I see the equations they use to determine the stability of the device, but I can't find anything bout the particular material it is made from.

Here is the aquadam inaction, er I mean in action...




posted on Jun, 27 2011 @ 01:39 AM
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reply to post by Dalke07
 

This just posted 5 hours ago on YouTube by mistermassive1
"Gavins Point Dam - South Dakota Omaha, Nebraska - Impending Flooding Coming!"

Man claiming disturbing developments occurring with Gavins Point Dam (SD/Nebr state line...150 miles north Omaha, Nebr) . Says face of dam is cracking, and military has planted explosives along the dam in hopes of relieving pressure, and saving part of dam. Claiming they will blame it on dam failure, while everything in it's path will get 'clean swiped'. He's living in Omaha, and claims they're waiting till after college game before they blow it up. Interstate 480/Council Bluffs have been voluntarily evacuated. National Guard troops all over the levy. Lots more info. He sounds reasonably credible/sincere. Here is the link.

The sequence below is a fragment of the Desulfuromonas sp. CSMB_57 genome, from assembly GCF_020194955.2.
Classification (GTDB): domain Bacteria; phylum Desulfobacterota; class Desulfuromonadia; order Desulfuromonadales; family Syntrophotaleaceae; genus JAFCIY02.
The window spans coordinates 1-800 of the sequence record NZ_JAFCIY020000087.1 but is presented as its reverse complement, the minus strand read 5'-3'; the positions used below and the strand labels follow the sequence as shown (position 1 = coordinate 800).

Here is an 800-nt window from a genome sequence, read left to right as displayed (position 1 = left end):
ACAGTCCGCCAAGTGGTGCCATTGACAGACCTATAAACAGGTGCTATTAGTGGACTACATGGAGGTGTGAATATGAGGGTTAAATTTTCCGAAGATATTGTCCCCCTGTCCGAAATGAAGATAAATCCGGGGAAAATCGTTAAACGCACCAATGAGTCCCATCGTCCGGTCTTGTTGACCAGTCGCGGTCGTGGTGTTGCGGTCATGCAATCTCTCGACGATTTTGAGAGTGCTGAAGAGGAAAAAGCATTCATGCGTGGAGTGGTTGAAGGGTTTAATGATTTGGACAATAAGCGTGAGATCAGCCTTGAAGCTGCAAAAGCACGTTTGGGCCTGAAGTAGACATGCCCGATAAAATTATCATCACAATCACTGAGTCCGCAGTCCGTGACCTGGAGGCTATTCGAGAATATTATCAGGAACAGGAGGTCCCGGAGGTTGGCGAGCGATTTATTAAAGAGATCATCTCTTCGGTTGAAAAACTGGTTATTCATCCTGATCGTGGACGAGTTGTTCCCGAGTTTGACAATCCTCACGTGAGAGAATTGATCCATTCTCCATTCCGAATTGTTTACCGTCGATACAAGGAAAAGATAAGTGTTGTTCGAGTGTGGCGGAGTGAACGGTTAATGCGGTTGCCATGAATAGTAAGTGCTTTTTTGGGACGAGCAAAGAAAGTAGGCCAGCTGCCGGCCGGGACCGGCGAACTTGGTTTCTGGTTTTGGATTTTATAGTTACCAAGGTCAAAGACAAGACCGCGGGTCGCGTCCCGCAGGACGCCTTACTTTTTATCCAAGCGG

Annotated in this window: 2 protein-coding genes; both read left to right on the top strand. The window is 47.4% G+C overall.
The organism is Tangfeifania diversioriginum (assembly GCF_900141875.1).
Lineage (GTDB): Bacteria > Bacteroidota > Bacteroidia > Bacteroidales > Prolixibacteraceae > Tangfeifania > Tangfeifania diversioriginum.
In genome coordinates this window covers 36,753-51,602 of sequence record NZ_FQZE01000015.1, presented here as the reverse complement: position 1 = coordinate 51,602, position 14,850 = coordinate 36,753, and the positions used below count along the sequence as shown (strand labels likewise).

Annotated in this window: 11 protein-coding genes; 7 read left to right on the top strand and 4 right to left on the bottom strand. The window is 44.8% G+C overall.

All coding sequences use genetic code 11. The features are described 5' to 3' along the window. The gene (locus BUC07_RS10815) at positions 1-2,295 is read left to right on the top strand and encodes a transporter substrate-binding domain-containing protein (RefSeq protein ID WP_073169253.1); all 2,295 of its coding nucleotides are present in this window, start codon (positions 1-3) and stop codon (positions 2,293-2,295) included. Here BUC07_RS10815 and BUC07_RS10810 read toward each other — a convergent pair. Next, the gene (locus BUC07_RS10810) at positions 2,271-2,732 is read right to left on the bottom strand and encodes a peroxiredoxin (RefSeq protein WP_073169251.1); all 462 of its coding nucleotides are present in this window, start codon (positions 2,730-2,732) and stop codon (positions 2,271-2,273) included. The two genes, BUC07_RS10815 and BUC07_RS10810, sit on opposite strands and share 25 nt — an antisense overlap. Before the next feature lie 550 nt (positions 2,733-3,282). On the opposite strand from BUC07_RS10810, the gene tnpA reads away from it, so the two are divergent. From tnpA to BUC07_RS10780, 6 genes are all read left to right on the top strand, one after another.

www.youtube.com...



posted on Jun, 27 2011 @ 02:12 AM
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edit on 27/6/11 by Freedom_is_Slavery because: should have done some research first



posted on Jun, 27 2011 @ 02:36 AM
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reply to post by Freedom_is_Slavery
 


There is quite a bit more to just shutting it down.

As we've seen with the Fukushima array there are massive amounts of heat generated by the spent fuel rod pools. This MUST be kept under control by pumping fresh, clean, cool water around them.

Once circulation stops they heat up, the water boils off rapidly and the rods being to oxidize their Zircaloy structure- offgassing hydrogen. Once this happens the rods are brittle, they crack and the fuel pellets drop to the bottom, generating even more heat. Once a threshold temperature is reached they melt and form a geometrically unstable mass that beings to undergo spot fission similar to chugging that occurs during refueling.

What is going on there is essentially what went on at Fukushima- with the same exact government platitudes.